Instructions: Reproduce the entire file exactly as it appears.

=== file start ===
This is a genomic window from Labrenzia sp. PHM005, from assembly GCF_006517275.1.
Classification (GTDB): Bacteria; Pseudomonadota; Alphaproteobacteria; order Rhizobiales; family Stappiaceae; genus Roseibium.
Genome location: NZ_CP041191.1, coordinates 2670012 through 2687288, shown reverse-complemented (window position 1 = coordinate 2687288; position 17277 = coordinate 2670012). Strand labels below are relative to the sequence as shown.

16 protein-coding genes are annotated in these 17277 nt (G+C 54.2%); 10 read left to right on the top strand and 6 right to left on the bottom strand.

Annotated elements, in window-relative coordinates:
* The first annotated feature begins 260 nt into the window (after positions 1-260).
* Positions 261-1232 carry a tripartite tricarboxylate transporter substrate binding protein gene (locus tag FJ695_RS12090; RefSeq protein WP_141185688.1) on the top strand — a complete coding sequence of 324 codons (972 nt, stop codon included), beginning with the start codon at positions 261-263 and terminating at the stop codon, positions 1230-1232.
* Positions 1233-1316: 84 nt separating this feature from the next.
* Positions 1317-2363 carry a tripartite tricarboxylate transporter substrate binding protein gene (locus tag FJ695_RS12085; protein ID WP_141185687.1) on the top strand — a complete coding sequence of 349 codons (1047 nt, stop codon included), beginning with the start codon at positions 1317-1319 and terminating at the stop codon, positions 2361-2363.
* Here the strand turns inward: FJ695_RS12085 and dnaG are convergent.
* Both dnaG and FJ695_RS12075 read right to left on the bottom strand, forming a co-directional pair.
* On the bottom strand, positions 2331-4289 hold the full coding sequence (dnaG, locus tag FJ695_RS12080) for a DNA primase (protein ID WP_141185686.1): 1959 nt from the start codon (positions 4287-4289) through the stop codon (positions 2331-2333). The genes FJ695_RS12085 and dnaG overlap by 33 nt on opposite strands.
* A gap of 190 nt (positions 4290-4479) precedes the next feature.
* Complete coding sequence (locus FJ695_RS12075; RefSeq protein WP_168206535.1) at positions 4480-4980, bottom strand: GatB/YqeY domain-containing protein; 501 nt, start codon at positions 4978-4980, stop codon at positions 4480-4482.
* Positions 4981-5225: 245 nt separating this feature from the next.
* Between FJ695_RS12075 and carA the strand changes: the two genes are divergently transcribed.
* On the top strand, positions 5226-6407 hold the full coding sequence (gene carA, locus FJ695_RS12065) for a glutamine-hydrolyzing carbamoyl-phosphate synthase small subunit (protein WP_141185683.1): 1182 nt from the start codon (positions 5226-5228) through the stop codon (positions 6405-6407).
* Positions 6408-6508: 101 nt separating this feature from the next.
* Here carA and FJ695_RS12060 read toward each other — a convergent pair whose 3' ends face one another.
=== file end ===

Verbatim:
This is a genomic window from Labrenzia sp. PHM005, from assembly GCF_006517275.1.
Classification (GTDB): Bacteria; Pseudomonadota; Alphaproteobacteria; order Rhizobiales; family Stappiaceae; genus Roseibium.
Genome location: NZ_CP041191.1, coordinates 2670012 through 2687288, shown reverse-complemented (window position 1 = coordinate 2687288; position 17277 = coordinate 2670012). Strand labels below are relative to the sequence as shown.

16 protein-coding genes are annotated in these 17277 nt (G+C 54.2%); 10 read left to right on the top strand and 6 right to left on the bottom strand.

Annotated elements, in window-relative coordinates:
* The first annotated feature begins 260 nt into the window (after positions 1-260).
* Positions 261-1232 carry a tripartite tricarboxylate transporter substrate binding protein gene (locus tag FJ695_RS12090; RefSeq protein WP_141185688.1) on the top strand — a complete coding sequence of 324 codons (972 nt, stop codon included), beginning with the start codon at positions 261-263 and terminating at the stop codon, positions 1230-1232.
* Positions 1233-1316: 84 nt separating this feature from the next.
* Positions 1317-2363 carry a tripartite tricarboxylate transporter substrate binding protein gene (locus tag FJ695_RS12085; protein ID WP_141185687.1) on the top strand — a complete coding sequence of 349 codons (1047 nt, stop codon included), beginning with the start codon at positions 1317-1319 and terminating at the stop codon, positions 2361-2363.
* Here the strand turns inward: FJ695_RS12085 and dnaG are convergent.
* Both dnaG and FJ695_RS12075 read right to left on the bottom strand, forming a co-directional pair.
* On the bottom strand, positions 2331-4289 hold the full coding sequence (dnaG, locus tag FJ695_RS12080) for a DNA primase (protein ID WP_141185686.1): 1959 nt from the start codon (positions 4287-4289) through the stop codon (positions 2331-2333). The genes FJ695_RS12085 and dnaG overlap by 33 nt on opposite strands.
* A gap of 190 nt (positions 4290-4479) precedes the next feature.
* Complete coding sequence (locus FJ695_RS12075; RefSeq protein WP_168206535.1) at positions 4480-4980, bottom strand: GatB/YqeY domain-containing protein; 501 nt, start codon at positions 4978-4980, stop codon at positions 4480-4482.
* Positions 4981-5225: 245 nt separating this feature from the next.
* Between FJ695_RS12075 and carA the strand changes: the two genes are divergently transcribed.
* On the top strand, positions 5226-6407 hold the full coding sequence (gene carA, locus FJ695_RS12065) for a glutamine-hydrolyzing carbamoyl-phosphate synthase small subunit (protein WP_141185683.1): 1182 nt from the start codon (positions 5226-5228) through the stop codon (positions 6405-6407).
* Positions 6408-6508: 101 nt separating this feature from the next.
* Here carA and FJ695_RS12060 read toward each other — a convergent pair whose 3' ends face one another.